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Rural Nepal women empowered to maintain roads

Farhad Ahmed's picture
Bishnu Ghale, an RMG member from Khanigaon, works on the Nuwakot – Malabhanjyang road.

When the earthquake hit on the Saturday of 25th April last year, 35-year-old Bishnu Ghale was working in the fields near her house in Khanigaon VDC of Nuwakot district. The quake destroyed her house, but she was thankful her husband and three children were alive. She was thankful for a steady job, which meant she could quickly muster up the supplies to build a shelter and provide food for her family.

A month before the earthquake, Bishnu started working as a Road Maintenance Group worker, one of a group of 12 men and women who manage a 24 km stretch of rural road from Nuwakot to Malabhanjyang. She looked after the routine maintenance of the road, cleaned the drains, filled pits, cleared minor blockades and planted trees. Working 6 days a week, this earned her up to 11,000 Rupees a month, enough to keep her family going through the difficult months ahead.

Bishnu is one of 1850 such workers – mostly women from poor and marginalized communities - employed in 36 districts across Nepal who help to maintain about 3300 km of the local road network. As members of Road Maintenance Groups, they help ensure year-round functionality of rural roads and benefit from the livelihood opportunity this provides.

The initiative is part of the World Bank supported Strengthening National Rural Road Transport Program (SNRTP), which maintains, upgrades and rehabilitates rural transport infrastructure for all-weather movement. The project emphasizes a ‘maintenance first’ approach while promoting closer involvement of beneficiaries and local citizens.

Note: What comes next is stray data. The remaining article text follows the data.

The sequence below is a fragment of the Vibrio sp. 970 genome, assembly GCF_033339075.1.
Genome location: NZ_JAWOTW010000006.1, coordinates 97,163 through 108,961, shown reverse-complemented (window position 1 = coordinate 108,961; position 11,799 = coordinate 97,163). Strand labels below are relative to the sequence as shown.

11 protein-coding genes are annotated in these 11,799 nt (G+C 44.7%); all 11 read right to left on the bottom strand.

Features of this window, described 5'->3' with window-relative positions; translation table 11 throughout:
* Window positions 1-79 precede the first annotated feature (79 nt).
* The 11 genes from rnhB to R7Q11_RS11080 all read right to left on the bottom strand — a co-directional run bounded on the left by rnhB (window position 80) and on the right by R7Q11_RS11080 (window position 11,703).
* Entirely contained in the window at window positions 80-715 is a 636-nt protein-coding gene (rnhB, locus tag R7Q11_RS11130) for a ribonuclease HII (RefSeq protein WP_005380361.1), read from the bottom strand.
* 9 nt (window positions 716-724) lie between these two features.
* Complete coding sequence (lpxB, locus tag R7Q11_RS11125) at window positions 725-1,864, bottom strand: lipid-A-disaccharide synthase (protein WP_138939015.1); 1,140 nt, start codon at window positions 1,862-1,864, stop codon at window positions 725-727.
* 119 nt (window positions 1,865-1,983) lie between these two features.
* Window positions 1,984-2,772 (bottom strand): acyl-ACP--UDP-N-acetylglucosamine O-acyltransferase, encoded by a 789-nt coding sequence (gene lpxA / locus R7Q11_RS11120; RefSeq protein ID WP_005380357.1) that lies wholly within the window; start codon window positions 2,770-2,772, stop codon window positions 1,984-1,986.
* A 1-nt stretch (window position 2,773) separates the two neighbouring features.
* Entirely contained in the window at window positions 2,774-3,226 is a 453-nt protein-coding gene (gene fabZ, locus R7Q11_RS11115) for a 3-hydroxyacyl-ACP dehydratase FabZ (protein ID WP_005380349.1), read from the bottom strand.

A group of RMG workers on the Nuwakot – Malabhanjyang road.
Routine road maintenance was unheard of on local roads prior to this program, except in the case of emergency repair.  With routine maintenance groups, roads that were impassable during the monsoon are now navigable year round. It is a win-win situation for all, ensuring timely maintenance of roads and empowerment of marginalized groups.“I have had no problems sending my children to school and buying food in the past few months. Even better, I have been able to save some money every month,” says a happy Bishnu.

In Tanahu, Aitimaya BK agrees. Aitimaya is the leader of an RMG in Tanahu’s Dhor Barahi road. She is the primary breadwinner in her family. “Husbands and wives would quarrel when there was not enough money to feed the family. Now we earn more than our husbands and they have no option but to behave amicably,” Aitimaya beams. Her fellow workers break into a chorus of laughter, echoing her sentiment.

The RMG program has offered many of the workers their first experience of formal employment – a change of occupation from homemaking or subsistence farming. The initiative has also given workers their first exposure to financial services."I didn’t think I'd ever have a bank account or be able to make savings, “says Naina Parajuli, an RMG worker from Syangja district. The workers have access to mobile banking services and frequent the local bank. Accidental insurance as well as free health checkups at local health centers and hospitals is guaranteed by the program.